Luke: "Why didn't you tell me? You told me Vader betrayed and murdered my father."
Obi-Wan: "Your father... was seduced by the dark side of the Force. He ceased to be Anakin Skywalker and became Darth Vader. When that happened, the good man who was your father was destroyed. So what I told you was true... from a certain point of view."
Luke: "A certain point of view?"
Obi-Wan: "Luke, you're going to find that many of the truths we cling to...depend greatly on our point of view."

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dande48
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Re: Questioning D&C 9:7-9

Post by dande48 » 09 Jun 2017, 11:45

Well, this is directed at a man who was praised the chapter before, for his gifts with a divining rod...

I was suprised several times over the course of my life, when I was given priesthood blessings by the best of men (worthy in every sense), who promised me specific blessings, and I had full faith that by God's power those blessings would be realized... only they didn't. In my experience, the feelings we often attribute to the Spirit are not 100% accurate indications of truth, or the best course of action. Don't get me wrong, they certainly can be! But it's definitely not a perfect system.

At the same time, even though I'm not sure God hears them, I find prayer to be invaluble. There is benifit in conversing and counselling with an all-powerful, all-knowing, perfectly empathic being, even IF he isn't really there. And the feelings of absolute confidence talked about in D&C 9 are a pretty good indication that the decision we've made is the correct one. On the other hand, if we're uneasy about the situation, it is a very good idea to think things through a little more.

I, too, and a HUGE fan of meditation. Meditation for me encompasses a willingness to surrender to the flow of the universe, and to gain greater perspective. Prayer, in many ways is the exact opposite, where we seek control and comfort in an often cold and unforgiving universe. I think both are essential for a healthy spiritual wellbeing.
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DarkJedi
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Re: Questioning D&C 9:7-9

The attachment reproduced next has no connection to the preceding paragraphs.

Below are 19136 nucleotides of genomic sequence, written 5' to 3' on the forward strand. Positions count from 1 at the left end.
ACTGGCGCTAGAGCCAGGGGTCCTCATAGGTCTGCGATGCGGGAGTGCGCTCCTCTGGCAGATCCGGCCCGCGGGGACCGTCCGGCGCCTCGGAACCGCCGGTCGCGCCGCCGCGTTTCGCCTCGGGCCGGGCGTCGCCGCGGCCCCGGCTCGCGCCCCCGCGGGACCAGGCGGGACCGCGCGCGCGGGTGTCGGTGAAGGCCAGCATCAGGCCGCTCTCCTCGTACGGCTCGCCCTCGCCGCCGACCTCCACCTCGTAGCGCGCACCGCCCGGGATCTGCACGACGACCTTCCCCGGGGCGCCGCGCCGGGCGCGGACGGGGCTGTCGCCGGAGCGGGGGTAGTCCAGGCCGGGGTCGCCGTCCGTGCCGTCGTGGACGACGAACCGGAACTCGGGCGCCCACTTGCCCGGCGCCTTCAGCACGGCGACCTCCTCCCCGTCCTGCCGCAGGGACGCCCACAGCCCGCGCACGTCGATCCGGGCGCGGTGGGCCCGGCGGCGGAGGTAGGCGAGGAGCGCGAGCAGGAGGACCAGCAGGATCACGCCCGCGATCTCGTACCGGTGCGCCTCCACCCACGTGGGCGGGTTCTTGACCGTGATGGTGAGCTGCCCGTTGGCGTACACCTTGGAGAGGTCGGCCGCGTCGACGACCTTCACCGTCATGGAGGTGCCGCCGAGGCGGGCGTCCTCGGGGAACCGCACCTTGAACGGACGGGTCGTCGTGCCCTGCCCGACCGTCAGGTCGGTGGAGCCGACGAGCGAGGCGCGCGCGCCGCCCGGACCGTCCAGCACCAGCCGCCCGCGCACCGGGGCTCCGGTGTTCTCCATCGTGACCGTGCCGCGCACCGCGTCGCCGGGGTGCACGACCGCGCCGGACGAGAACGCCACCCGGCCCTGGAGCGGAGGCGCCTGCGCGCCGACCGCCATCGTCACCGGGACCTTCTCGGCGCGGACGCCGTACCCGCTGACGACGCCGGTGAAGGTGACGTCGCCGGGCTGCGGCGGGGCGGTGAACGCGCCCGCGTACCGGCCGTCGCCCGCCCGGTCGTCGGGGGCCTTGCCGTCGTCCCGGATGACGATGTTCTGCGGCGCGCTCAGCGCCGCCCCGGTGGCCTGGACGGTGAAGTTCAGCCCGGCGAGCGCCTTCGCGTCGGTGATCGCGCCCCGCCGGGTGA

Post by DarkJedi » 09 Jun 2017, 12:11

I look at this from a few points of view. The "most orthodox" (although not very orthodox) of my views sees this as a revelation to someone else - not me. I can't say I have ever experienced a burning in the bosom or a stupor of thought. Perhaps that was God's way of communicating with Oliver Cowdery, but it is apparently not the way God communicates with me. I'm OK with that. Talmadge's slimmed down version of the D&C (called Latter Day Revelation) omitted this section as well as all others that were deemed personal revelations to individuals (and some others, including section 132).

That said, I do see the value of studying things out, pondering, and meditating.
In the absence of knowledge or faith there is always hope.

Once there was a gentile...who came before Hillel. He said "Convert me on the condition that you teach me the whole Torah while I stand on one foot." Hillel converted him, saying: That which is despicable to you, do not do to your fellow, this is the whole Torah, and the rest is commentary, go and learn it."

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LookingHard
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Re: Questioning D&C 9:7-9

Post by LookingHard » 09 Jun 2017, 13:25

I would have to say that my thoughts parallel Dark Jedi's fairly close. The precursor to my faith crisis was feeling like I could never get an prayer answered when I had a decision that I wanted to bring to the Lord and also that when I prayed for several things of significant need (and I prayed for decades) it felt (and still feels) like I got NADA. I was doing everything right and it just wasn't working.

I am trying to work on meditating more. I have learned more to just sit and be in the moment, but I think there is more to gain.

I do think those that pray, then sit and wait quietly for an answer are essentially mediating.

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SamBee